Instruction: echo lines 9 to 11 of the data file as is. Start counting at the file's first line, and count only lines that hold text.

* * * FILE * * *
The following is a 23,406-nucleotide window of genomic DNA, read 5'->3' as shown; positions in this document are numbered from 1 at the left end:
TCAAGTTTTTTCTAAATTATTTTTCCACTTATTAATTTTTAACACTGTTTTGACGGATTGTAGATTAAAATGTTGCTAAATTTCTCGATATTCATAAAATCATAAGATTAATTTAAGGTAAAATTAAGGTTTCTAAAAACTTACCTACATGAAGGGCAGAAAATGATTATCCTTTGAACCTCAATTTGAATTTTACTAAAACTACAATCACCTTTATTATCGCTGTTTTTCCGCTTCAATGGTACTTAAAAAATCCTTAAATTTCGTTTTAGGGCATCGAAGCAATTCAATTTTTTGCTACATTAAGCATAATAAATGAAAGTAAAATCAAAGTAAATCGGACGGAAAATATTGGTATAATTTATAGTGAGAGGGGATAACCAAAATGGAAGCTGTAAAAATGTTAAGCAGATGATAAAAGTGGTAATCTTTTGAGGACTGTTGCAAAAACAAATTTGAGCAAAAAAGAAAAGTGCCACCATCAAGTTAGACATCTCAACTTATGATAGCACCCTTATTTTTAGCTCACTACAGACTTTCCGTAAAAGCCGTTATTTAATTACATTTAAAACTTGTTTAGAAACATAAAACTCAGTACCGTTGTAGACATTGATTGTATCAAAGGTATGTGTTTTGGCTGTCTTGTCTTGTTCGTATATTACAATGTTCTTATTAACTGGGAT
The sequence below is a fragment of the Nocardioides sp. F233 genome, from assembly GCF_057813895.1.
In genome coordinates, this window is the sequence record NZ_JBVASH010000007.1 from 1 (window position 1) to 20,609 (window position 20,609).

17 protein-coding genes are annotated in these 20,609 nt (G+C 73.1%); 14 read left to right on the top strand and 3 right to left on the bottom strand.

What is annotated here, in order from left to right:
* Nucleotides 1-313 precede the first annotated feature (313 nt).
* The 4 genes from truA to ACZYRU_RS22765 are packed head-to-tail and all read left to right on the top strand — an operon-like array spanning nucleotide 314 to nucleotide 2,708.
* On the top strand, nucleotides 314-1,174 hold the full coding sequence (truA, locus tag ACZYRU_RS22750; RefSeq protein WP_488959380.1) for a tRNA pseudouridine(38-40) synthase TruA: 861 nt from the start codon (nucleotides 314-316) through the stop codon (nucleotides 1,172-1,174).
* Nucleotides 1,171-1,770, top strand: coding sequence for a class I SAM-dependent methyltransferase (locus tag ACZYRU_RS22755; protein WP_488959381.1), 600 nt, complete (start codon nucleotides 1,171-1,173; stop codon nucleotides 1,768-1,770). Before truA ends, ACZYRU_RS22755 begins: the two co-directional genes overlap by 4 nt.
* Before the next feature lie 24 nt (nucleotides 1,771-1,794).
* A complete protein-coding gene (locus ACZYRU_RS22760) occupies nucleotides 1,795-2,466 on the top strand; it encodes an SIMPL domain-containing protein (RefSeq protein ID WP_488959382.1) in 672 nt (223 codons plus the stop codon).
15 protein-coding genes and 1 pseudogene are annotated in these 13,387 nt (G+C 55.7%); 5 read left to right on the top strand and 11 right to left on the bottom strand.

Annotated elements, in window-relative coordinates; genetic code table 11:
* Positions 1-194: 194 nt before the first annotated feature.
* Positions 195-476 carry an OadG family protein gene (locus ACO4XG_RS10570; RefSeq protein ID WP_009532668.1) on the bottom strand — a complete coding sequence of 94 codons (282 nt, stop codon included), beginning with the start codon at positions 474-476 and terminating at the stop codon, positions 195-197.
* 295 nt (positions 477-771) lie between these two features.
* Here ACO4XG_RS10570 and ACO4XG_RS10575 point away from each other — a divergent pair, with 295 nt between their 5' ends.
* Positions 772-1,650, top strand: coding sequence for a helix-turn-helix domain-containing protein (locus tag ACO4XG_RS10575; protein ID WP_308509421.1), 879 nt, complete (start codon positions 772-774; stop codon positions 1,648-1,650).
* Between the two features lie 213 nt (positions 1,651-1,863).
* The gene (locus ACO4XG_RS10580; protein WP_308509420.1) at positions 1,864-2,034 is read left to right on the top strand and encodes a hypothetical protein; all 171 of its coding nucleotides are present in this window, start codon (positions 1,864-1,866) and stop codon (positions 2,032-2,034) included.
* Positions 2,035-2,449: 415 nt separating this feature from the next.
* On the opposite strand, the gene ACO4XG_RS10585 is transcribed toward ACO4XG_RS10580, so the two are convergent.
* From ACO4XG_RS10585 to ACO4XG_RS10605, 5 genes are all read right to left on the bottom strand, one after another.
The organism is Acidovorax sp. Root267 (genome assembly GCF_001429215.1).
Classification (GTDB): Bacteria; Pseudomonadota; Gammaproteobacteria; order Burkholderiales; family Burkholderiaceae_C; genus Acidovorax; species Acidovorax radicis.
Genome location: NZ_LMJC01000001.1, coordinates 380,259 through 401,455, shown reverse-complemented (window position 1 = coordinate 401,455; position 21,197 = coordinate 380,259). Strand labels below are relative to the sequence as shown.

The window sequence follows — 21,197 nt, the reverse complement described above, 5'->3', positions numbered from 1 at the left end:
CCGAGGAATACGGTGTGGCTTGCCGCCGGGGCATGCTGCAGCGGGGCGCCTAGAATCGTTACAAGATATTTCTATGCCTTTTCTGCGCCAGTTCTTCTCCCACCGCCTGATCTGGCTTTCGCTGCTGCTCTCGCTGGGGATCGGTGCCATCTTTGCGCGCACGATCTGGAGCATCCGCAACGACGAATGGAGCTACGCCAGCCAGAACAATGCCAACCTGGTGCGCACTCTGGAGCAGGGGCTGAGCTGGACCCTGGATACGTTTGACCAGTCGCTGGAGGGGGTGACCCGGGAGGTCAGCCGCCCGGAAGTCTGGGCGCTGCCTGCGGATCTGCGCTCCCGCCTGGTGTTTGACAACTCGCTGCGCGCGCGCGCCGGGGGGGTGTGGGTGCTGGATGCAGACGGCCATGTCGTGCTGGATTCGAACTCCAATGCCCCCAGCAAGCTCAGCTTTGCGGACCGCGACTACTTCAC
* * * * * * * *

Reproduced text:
* On the top strand, nucleotides 314-1,174 hold the full coding sequence (truA, locus tag ACZYRU_RS22750; RefSeq protein WP_488959380.1) for a tRNA pseudouridine(38-40) synthase TruA: 861 nt from the start codon (nucleotides 314-316) through the stop codon (nucleotides 1,172-1,174).
* Nucleotides 1,171-1,770, top strand: coding sequence for a class I SAM-dependent methyltransferase (locus tag ACZYRU_RS22755; protein WP_488959381.1), 600 nt, complete (start codon nucleotides 1,171-1,173; stop codon nucleotides 1,768-1,770). Before truA ends, ACZYRU_RS22755 begins: the two co-directional genes overlap by 4 nt.
* Before the next feature lie 24 nt (nucleotides 1,771-1,794).